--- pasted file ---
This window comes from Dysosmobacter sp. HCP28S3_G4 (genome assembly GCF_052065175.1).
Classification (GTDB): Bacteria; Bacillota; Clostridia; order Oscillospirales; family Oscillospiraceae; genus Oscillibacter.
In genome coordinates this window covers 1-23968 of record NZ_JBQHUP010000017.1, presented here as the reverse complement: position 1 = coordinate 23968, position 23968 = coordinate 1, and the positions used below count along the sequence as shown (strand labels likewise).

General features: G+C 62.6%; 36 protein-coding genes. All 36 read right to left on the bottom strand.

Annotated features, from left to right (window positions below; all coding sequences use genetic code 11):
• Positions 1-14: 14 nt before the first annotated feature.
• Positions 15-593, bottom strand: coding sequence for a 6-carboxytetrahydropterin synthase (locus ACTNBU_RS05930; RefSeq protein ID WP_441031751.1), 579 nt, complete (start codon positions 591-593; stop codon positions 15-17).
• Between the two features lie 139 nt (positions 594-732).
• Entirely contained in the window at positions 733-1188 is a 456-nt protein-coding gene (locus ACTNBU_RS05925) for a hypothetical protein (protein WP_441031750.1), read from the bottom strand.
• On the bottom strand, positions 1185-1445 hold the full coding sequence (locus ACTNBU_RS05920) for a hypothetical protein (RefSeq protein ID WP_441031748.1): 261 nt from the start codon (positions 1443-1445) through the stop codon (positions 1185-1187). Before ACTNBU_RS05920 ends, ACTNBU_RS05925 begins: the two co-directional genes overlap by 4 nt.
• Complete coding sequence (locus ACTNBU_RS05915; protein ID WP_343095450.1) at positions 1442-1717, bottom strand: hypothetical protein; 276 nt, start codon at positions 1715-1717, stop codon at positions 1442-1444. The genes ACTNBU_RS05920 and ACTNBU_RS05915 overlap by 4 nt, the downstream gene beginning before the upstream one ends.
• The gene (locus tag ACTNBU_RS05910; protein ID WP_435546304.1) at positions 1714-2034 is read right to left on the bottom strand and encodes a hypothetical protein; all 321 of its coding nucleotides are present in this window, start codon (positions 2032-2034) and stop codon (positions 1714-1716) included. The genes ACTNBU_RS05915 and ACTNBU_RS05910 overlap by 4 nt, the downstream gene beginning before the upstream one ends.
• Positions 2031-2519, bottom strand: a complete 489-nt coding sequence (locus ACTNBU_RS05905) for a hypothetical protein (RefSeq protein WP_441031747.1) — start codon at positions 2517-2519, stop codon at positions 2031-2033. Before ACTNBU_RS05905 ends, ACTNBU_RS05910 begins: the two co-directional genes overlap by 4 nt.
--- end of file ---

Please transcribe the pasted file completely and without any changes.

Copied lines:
This window comes from Dysosmobacter sp. HCP28S3_G4 (genome assembly GCF_052065175.1).
Classification (GTDB): Bacteria; Bacillota; Clostridia; order Oscillospirales; family Oscillospiraceae; genus Oscillibacter.
In genome coordinates this window covers 1-23968 of record NZ_JBQHUP010000017.1, presented here as the reverse complement: position 1 = coordinate 23968, position 23968 = coordinate 1, and the positions used below count along the sequence as shown (strand labels likewise).

General features: G+C 62.6%; 36 protein-coding genes. All 36 read right to left on the bottom strand.

Annotated features, from left to right (window positions below; all coding sequences use genetic code 11):
• Positions 1-14: 14 nt before the first annotated feature.
• Positions 15-593, bottom strand: coding sequence for a 6-carboxytetrahydropterin synthase (locus ACTNBU_RS05930; RefSeq protein ID WP_441031751.1), 579 nt, complete (start codon positions 591-593; stop codon positions 15-17).
• Between the two features lie 139 nt (positions 594-732).
• Entirely contained in the window at positions 733-1188 is a 456-nt protein-coding gene (locus ACTNBU_RS05925) for a hypothetical protein (protein WP_441031750.1), read from the bottom strand.
• On the bottom strand, positions 1185-1445 hold the full coding sequence (locus ACTNBU_RS05920) for a hypothetical protein (RefSeq protein ID WP_441031748.1): 261 nt from the start codon (positions 1443-1445) through the stop codon (positions 1185-1187). Before ACTNBU_RS05920 ends, ACTNBU_RS05925 begins: the two co-directional genes overlap by 4 nt.
• Complete coding sequence (locus ACTNBU_RS05915; protein ID WP_343095450.1) at positions 1442-1717, bottom strand: hypothetical protein; 276 nt, start codon at positions 1715-1717, stop codon at positions 1442-1444. The genes ACTNBU_RS05920 and ACTNBU_RS05915 overlap by 4 nt, the downstream gene beginning before the upstream one ends.
• The gene (locus tag ACTNBU_RS05910; protein ID WP_435546304.1) at positions 1714-2034 is read right to left on the bottom strand and encodes a hypothetical protein; all 321 of its coding nucleotides are present in this window, start codon (positions 2032-2034) and stop codon (positions 1714-1716) included. The genes ACTNBU_RS05915 and ACTNBU_RS05910 overlap by 4 nt, the downstream gene beginning before the upstream one ends.
• Positions 2031-2519, bottom strand: a complete 489-nt coding sequence (locus ACTNBU_RS05905) for a hypothetical protein (RefSeq protein WP_441031747.1) — start codon at positions 2517-2519, stop codon at positions 2031-2033. Before ACTNBU_RS05905 ends, ACTNBU_RS05910 begins: the two co-directional genes overlap by 4 nt.